Shoes for ladies in the late 18th and early 19th centuries were fairly daintily constructed, usually with fabric like silk or satin on the outside. They wouldn't hold up for a walk in the muddy lanes and byways so prevalent at the time. (Poorer women or those in the working classes, on the other hand, usually had sturdier shoes made of leather.) With so many of the gentry living in the countryside, some sort of overshoes had to be concocted to allow the women to, say, walk to church, and that is where pattens came in.
A patten was a sort of overshoe used for several centuries in England (and other places) to keep one's foot out of the muck. The person wearing a patten would fasten it over top their regular shoes, thereby elevating their feet from the ground and (hopefully) avoiding the mud. That said, in particularly muddy seasons, many of the women belonging to the gentry were essentially housebound because they could not avoid their feet sinking into (and possibly getting stuck in) the mud, to say nothing of the state of their skirts and petticoats.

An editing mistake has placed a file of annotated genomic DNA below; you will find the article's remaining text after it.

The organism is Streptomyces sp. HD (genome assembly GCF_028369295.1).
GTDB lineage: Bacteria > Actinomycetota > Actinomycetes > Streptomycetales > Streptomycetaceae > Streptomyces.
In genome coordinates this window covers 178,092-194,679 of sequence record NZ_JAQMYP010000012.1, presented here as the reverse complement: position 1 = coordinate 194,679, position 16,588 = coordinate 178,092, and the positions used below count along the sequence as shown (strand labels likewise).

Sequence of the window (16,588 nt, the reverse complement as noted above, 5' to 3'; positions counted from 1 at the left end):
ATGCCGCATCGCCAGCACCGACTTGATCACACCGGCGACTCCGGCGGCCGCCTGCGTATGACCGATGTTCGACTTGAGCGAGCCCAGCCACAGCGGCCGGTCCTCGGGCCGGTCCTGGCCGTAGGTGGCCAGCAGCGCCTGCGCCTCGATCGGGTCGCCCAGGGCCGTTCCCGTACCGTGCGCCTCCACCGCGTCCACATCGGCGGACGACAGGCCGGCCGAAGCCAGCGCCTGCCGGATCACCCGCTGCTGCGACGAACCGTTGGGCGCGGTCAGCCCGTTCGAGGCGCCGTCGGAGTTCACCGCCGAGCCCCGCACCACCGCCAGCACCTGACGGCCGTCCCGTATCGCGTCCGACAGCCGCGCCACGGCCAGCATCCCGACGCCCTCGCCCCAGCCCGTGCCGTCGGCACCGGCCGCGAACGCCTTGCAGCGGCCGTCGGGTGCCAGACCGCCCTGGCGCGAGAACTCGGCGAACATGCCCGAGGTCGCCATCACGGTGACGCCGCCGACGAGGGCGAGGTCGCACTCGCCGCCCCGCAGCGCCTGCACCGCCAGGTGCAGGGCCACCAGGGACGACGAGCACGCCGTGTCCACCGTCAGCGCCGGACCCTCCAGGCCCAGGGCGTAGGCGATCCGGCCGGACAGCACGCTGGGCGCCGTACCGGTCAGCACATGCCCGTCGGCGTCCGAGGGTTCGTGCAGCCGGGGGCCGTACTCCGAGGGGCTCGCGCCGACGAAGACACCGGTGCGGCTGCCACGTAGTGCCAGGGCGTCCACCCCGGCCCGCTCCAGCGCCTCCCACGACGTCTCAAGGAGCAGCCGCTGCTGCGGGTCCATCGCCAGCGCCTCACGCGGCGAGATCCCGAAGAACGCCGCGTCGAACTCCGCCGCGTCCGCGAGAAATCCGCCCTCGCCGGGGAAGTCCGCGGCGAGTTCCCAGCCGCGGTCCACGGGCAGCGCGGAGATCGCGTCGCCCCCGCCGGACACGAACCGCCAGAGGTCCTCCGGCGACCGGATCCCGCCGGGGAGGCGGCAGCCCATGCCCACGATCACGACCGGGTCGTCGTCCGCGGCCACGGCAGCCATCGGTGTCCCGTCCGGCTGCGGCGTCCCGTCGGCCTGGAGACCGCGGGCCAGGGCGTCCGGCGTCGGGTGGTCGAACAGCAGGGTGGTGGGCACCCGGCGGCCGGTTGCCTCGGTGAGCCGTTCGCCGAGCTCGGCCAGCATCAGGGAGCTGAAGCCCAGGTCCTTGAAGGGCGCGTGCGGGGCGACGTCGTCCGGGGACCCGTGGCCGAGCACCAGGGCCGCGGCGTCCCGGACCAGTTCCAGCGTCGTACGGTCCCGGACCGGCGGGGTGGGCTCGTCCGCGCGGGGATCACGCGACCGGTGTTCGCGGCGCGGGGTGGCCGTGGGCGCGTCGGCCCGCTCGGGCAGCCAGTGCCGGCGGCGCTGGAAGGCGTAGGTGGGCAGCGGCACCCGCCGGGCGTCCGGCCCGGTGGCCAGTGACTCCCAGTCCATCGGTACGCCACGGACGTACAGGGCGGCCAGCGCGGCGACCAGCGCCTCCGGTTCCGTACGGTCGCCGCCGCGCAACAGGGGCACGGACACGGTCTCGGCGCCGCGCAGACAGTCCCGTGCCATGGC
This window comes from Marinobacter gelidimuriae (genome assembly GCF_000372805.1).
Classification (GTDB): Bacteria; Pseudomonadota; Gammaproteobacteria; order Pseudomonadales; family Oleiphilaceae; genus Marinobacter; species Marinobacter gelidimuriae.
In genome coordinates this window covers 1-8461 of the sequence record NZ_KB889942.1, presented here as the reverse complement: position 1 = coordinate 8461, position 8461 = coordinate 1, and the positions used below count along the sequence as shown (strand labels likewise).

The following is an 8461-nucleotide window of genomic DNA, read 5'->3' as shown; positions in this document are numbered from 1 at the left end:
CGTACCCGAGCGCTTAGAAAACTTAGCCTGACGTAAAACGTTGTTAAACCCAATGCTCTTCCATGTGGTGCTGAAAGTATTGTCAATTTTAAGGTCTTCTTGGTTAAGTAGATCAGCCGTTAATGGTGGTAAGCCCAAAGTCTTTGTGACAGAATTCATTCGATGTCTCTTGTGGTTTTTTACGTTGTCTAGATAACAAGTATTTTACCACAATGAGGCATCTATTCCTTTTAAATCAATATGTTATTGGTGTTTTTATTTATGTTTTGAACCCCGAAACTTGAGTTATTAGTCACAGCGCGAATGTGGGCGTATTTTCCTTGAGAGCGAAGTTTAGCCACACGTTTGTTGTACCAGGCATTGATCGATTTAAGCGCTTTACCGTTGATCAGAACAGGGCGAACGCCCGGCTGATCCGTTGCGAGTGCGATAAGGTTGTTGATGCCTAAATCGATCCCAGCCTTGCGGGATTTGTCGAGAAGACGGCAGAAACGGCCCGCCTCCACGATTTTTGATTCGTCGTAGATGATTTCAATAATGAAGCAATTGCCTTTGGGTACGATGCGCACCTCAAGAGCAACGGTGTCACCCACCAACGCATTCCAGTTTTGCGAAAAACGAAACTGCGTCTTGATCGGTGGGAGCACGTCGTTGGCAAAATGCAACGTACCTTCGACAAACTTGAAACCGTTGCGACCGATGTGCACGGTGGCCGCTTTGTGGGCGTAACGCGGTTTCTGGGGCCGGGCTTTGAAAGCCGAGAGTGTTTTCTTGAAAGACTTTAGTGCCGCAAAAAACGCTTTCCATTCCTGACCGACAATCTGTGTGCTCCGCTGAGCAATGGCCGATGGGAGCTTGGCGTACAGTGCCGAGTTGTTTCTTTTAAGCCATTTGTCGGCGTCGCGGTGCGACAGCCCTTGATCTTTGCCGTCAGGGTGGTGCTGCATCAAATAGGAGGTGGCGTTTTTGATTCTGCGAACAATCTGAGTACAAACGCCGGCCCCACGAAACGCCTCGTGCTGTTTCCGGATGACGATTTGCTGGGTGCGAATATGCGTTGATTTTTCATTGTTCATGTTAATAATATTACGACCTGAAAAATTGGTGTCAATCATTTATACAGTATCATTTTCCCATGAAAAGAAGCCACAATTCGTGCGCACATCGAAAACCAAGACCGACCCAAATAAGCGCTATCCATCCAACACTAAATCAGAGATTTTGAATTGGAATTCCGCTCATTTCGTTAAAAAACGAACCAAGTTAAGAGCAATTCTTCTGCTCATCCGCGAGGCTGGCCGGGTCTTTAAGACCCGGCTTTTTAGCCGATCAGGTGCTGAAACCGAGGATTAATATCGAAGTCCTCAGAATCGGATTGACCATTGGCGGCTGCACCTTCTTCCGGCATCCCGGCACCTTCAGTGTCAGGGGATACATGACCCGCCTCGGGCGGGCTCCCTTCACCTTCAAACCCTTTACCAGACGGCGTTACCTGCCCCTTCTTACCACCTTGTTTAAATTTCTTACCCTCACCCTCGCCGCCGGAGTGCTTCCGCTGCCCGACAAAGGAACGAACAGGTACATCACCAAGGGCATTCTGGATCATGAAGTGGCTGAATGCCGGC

Pattens were used to allow for surer footing, and so many dairy maids used them when milking, and housemaids used them when cleaning floors to avoid slipping. Pattens started to fall out of use once galoshes came along, but were still worn at least as late as WWI in rural areas in England.
If you're guessing that I know all of this because of my Jane research, you're correct. And yesterday, I completed a poem about pattens for my Jane book. But it had one stanza that truly doesn't fit for Jane, yet works as a nice poem about pattens, and so, without further ado, here 'tis:
Balanced on an iron perch,
Maids wear pattens mopping floors.
Please remove them while in church--
Wear in boggy lanes and moors.
If you'd like an interactive closeup of the patten above, by all means check out the online exhibit at the Bata Museum. And here are some of the prettier pattens for use in town:
Looking at today's rainy weather, I'm thinking I could probably use some pattens myself.